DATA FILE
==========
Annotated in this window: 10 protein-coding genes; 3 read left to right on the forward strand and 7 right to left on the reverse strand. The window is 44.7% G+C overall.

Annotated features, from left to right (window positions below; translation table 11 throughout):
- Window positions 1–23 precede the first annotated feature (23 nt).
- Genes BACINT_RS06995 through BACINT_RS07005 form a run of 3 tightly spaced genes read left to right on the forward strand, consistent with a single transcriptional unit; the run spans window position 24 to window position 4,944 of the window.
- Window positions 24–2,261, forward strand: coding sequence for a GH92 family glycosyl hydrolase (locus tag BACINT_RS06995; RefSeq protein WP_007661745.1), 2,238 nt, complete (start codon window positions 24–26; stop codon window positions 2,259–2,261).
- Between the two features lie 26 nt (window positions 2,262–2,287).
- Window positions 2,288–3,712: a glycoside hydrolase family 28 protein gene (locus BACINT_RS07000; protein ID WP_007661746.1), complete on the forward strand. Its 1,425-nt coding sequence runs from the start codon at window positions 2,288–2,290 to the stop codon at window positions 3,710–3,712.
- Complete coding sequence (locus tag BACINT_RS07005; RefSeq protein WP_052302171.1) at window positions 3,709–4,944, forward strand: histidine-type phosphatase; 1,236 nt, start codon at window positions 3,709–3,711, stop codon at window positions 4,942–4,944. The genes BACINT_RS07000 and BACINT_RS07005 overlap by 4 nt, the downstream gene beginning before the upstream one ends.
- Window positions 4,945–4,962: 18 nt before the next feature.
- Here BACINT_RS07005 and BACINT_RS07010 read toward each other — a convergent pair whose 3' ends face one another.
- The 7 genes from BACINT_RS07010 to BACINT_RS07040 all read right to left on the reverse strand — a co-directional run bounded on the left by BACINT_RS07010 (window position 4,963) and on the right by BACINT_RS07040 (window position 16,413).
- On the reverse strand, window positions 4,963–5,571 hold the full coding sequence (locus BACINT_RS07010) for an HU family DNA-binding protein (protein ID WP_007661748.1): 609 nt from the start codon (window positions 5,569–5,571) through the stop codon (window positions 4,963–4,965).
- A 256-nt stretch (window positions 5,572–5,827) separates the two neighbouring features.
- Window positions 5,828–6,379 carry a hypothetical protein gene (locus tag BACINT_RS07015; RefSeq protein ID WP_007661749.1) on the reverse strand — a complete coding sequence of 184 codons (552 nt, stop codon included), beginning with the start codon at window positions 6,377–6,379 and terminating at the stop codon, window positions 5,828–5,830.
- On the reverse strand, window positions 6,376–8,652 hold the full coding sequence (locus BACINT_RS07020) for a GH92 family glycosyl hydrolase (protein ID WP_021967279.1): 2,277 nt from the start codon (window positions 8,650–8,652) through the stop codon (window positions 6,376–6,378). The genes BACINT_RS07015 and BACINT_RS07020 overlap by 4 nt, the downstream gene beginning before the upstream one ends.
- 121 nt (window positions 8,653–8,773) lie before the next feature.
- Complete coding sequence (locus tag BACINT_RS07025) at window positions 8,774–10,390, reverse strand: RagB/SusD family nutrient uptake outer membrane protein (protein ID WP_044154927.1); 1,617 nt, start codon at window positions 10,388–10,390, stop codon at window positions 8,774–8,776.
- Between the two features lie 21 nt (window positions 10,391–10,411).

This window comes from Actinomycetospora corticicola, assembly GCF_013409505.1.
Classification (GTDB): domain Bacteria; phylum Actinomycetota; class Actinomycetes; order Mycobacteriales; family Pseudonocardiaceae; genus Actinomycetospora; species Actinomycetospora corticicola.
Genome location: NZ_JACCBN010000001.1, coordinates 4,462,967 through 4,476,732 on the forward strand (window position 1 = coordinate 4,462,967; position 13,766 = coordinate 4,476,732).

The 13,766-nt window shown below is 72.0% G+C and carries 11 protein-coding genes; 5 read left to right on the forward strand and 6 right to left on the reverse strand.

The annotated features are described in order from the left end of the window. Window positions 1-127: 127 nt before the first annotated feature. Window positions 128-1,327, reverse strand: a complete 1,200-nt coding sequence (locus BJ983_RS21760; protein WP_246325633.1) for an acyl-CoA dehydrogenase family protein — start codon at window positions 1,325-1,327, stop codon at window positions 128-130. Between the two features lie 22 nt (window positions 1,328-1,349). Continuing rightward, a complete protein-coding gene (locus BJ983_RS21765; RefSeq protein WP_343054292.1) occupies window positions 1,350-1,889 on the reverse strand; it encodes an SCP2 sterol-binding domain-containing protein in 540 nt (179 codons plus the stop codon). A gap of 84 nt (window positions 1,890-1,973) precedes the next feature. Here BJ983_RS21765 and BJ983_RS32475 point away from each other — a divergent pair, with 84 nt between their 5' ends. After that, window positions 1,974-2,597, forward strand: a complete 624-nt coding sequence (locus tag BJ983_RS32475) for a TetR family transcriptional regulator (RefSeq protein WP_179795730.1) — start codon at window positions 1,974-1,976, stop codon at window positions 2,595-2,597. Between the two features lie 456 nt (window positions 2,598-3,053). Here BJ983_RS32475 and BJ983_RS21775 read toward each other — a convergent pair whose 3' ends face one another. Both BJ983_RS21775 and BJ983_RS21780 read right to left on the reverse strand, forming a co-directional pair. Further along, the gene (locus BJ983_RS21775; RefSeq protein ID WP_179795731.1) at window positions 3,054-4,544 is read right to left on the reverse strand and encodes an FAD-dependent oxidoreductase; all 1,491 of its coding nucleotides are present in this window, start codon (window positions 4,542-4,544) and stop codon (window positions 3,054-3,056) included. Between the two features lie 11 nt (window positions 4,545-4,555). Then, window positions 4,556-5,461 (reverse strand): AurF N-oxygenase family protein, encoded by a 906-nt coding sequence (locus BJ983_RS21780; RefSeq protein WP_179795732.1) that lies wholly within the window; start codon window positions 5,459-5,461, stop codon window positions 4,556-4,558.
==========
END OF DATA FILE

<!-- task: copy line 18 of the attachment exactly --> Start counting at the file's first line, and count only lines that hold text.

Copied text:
- Between the two features lie 21 nt (window positions 10,391–10,411).